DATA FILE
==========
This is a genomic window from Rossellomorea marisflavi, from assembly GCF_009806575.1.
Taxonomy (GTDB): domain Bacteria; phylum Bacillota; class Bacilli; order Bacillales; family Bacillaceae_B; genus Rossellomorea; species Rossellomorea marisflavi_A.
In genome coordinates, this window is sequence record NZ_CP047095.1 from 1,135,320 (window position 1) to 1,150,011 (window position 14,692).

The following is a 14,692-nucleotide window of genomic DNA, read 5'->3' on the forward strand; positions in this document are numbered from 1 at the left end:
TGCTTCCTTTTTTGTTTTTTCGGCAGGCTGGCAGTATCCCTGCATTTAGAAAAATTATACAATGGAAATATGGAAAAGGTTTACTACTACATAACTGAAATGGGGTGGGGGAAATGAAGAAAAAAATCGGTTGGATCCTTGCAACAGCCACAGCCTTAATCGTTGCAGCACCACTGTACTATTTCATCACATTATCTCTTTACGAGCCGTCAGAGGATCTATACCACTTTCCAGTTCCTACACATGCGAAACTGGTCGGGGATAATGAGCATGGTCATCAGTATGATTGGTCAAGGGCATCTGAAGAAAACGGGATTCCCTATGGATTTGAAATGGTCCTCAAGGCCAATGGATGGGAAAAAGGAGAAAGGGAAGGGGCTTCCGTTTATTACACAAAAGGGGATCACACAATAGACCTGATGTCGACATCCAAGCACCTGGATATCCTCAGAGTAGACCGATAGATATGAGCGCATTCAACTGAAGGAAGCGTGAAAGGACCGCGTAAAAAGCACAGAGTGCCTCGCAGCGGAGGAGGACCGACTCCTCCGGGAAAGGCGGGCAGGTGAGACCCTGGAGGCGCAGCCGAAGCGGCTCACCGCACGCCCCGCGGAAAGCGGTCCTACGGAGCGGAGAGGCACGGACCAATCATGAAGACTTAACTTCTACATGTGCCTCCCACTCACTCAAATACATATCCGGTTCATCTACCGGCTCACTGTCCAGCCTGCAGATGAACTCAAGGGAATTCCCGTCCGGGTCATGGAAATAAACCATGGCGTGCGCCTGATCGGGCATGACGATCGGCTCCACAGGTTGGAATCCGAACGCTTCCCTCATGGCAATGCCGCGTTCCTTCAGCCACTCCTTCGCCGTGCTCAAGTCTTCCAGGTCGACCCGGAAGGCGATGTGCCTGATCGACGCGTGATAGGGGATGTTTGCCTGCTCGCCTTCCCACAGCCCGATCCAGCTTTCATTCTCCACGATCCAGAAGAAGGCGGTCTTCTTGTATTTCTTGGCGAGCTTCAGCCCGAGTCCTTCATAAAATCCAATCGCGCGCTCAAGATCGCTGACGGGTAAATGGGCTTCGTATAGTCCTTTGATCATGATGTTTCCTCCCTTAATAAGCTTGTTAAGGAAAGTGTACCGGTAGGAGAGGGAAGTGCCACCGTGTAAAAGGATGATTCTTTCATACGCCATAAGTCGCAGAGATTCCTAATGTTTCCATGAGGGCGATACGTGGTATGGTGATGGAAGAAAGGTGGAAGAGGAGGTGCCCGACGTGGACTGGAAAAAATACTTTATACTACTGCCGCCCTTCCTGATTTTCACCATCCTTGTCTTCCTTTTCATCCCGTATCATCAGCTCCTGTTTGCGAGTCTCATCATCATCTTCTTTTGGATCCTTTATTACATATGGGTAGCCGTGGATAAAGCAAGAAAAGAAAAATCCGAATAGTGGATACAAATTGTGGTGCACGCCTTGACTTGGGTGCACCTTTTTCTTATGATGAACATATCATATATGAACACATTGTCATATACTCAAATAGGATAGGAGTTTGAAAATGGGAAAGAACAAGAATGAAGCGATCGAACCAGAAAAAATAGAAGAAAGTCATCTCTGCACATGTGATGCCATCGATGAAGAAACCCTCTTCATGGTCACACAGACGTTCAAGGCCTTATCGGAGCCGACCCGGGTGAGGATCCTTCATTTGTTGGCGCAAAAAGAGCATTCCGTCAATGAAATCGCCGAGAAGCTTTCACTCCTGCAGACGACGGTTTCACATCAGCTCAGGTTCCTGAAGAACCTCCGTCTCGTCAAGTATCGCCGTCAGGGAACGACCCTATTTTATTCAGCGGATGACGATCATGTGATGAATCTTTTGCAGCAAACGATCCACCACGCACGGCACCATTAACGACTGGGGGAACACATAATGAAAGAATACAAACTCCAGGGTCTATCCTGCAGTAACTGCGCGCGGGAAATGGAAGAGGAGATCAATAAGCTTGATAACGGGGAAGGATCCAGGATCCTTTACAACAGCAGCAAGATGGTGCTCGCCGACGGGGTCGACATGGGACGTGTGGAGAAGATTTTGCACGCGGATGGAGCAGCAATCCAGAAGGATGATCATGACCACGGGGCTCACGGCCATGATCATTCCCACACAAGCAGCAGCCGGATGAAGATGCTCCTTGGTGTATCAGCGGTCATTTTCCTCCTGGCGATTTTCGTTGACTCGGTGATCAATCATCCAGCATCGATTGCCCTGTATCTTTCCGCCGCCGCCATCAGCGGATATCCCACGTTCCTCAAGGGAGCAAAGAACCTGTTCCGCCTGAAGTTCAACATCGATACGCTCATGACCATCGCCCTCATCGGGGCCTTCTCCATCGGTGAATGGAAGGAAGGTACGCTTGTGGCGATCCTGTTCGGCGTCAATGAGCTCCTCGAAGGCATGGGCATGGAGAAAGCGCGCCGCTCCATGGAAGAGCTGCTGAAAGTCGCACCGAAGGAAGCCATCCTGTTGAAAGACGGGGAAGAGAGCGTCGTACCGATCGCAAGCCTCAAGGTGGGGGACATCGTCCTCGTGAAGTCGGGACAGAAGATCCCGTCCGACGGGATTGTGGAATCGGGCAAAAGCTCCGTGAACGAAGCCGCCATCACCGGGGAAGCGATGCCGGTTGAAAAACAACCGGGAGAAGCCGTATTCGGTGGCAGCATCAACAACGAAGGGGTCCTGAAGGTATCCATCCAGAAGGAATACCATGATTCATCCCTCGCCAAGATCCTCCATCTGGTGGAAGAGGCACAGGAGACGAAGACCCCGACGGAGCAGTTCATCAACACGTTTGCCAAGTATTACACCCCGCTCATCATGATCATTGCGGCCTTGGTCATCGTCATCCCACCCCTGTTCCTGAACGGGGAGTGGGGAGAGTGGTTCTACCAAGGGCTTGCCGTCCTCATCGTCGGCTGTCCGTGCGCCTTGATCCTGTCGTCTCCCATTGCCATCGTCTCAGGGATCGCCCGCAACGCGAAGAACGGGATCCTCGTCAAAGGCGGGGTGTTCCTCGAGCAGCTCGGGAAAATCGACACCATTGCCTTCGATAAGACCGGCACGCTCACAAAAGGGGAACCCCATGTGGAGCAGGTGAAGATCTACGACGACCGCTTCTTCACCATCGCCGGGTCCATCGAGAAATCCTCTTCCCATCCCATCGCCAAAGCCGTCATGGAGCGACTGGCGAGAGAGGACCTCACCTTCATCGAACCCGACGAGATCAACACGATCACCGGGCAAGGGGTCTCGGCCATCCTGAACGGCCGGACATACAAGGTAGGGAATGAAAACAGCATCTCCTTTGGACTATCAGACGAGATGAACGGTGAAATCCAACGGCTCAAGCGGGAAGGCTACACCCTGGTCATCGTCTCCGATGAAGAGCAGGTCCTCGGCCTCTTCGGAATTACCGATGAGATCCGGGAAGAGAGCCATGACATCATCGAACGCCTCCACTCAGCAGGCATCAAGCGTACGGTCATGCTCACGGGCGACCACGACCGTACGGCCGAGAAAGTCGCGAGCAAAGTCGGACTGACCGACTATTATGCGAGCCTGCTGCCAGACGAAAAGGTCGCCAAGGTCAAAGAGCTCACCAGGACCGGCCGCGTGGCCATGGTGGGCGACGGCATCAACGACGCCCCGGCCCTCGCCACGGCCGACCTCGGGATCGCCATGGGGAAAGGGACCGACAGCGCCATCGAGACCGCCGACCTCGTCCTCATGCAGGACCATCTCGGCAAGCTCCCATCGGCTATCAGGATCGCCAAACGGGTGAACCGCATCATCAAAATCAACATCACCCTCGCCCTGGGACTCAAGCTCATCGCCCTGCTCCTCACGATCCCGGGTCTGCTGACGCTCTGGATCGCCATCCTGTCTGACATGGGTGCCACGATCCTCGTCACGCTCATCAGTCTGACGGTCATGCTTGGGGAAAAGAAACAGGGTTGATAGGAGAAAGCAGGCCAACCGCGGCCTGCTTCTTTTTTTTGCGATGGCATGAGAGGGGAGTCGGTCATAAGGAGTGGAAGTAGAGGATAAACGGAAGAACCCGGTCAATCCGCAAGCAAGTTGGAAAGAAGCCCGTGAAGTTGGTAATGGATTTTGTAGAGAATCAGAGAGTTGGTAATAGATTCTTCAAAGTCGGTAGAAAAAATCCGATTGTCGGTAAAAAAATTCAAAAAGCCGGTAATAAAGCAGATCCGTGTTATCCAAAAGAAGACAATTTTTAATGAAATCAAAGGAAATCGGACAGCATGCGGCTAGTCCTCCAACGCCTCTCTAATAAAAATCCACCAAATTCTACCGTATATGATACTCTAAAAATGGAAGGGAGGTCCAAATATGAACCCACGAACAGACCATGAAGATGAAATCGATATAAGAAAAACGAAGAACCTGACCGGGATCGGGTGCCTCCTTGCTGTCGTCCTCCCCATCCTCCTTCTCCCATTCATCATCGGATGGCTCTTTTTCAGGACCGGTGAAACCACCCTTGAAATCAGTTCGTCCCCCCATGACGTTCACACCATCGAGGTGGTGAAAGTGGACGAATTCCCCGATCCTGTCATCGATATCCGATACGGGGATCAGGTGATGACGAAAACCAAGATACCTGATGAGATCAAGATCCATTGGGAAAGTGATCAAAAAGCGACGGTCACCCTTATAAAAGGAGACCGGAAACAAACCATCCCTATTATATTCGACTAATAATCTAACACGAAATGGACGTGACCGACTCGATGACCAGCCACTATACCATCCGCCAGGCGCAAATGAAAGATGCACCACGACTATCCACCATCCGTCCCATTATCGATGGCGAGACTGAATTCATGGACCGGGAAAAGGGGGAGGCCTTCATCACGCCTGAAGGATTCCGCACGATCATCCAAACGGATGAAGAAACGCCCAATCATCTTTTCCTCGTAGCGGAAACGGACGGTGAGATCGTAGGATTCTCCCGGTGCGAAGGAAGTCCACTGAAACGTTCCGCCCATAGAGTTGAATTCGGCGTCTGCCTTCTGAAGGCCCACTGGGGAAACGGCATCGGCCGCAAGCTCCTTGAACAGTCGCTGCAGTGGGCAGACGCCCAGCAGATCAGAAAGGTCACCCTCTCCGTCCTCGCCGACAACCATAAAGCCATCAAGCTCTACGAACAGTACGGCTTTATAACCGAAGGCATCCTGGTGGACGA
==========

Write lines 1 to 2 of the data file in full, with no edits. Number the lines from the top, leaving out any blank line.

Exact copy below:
This is a genomic window from Rossellomorea marisflavi, from assembly GCF_009806575.1.
Taxonomy (GTDB): domain Bacteria; phylum Bacillota; class Bacilli; order Bacillales; family Bacillaceae_B; genus Rossellomorea; species Rossellomorea marisflavi_A.